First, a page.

Monday, September 3, 2012

[Tour/Press Article] Biking Mt. Palgong - Songnimsa Temple



Biking Mt. Palgong - Songnimsa Temple






As I'm moving out of my neighborhood in a couple of weeks I decided to bike north into Gyeonguk Province and Dongmyeong which I haven’t the entire time I've lived here. I heard there was a nice temple along the Mount Palgong trail I wanted to check out. 




I live on the northern end of chilgok and biking north a few minutes I reached the city limits and the sign markers for the start of Gyeongbuk province. Some of my students live here and come by bus from Dongmyeong as we have a better school in the city. 




Heading north for another few kms the road becomes a country highway. It’s not the best place to go biking as the traffic was quite fast and there were many entranceways to industrial yards. However, the main turning to the temple was only about a km away so I was able to avoid the traffic from there on.





The turn off road had a signpost describing it as one of koreas most beautiful routes. The mount palgong trail runs east-west across the city for about 30kms and it does have many scenic spots. I had wanted to come to see the cherry blossoms but came too early before they were in bloom.





Heading to the temple there is a large reservoir and a ship restaurant along the roadside. You then come off the main road to a side road and follow it a short way to the temple. The temple was quite near to the turning off the main road. I keep hearing from friends they don't want to see "just another temple" but this proved to be yet another interesting find, different from all the other Mount Palgong Temples.




The complex had a large brick stupa in the centre lawn, buildings on either side of the rectangular lawn, and some outer buildings. The main building was undergoing some exterior restoration work.





Inside the main large building there were three large seated gold buddhas. At one end of the hall one wall was a large unpainted wood carving with many faces and lots of detailed etchings.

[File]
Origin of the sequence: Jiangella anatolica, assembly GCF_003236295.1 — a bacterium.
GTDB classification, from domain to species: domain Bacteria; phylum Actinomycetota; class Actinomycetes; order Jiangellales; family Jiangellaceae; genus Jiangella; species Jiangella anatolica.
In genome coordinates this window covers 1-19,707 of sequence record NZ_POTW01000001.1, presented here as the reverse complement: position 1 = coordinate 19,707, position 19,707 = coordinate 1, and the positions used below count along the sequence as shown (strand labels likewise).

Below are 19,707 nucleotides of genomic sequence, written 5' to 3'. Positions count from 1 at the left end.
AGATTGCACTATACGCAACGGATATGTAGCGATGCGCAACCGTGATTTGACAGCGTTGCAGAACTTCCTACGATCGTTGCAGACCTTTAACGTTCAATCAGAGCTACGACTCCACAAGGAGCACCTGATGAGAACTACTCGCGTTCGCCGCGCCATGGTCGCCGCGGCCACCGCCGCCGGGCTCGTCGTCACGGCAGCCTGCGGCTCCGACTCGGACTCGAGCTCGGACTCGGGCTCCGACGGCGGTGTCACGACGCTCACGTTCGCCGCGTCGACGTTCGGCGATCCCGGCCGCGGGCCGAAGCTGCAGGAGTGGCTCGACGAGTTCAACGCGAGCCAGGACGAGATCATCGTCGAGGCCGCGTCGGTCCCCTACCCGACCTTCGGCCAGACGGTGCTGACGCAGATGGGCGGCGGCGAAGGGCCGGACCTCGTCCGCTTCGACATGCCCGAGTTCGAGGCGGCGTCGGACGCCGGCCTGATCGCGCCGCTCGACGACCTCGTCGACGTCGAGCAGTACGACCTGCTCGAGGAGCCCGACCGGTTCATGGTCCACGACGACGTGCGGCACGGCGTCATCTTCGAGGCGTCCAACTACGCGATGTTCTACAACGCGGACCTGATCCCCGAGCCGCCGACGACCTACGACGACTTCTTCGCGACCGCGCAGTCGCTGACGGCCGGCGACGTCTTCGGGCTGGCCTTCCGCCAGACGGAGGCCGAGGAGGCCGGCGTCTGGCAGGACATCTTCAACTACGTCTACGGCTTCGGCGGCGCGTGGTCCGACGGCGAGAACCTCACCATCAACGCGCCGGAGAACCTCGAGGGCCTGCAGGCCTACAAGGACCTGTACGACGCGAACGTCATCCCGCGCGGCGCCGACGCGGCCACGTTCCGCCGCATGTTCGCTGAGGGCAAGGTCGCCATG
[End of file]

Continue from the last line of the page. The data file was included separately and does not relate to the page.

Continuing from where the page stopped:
There was another colourful building facing the centre lawn which had some surprises. This building housed lifesize painted wood figures. I've seen them before about 2ft high but this was the first time seeing them lifesize.




I also had some scenic shots looking in and out thru the doorways.





The sides of the buildings had some unusual artwork I hadn’t seen before. It seems to be judging the souls of the dead in the afterlife and sending them to various forms of punishment.





There was also bell tower painted in great detail. It had a large bell, drum, and a hanging dragon which is hollowed out and used for tapping from the inside.





Outside of the main rectangular lawn was a new unpainted building. Inside you could see the bare timbers with a nordic feel to it. There was a carved dragon head which was yet to be painted.





I then discovered another building which I named the 1,000 Buddha hall. Behind the three large gold buddhas were rows of identical smaller buddhas set on an incline ascending up to the roof. It was quite an impressive sight and how the temples in Taiwan and Vietnam were to give a distorted perspective of infinity. 





Heading back was much faster as I sped down the incline I had to bike up to get here. The ship restaurant takes you back to the main road and reservoir. I've driven past this reservoir a few times when we came in this area for school dinners so this was the first time to see it slowly up close.





Back on the main highway heading south I passed by an interesting country house and roadside tombs. I then made it back inside Daegu City Limits and headed home.



To reach the temple you can take buses 427, 527, or Rapid 3 which all end in Dongmyeong. From there it’s about a half hour walk to the temple. Or you can take Palgong Bus 3 though I'm not sure of times and frequencies. It does not stop at the temple but at the ship restaurant on the main road. From here you can cross and walk back along the side road a few minutes till you reach the temple.







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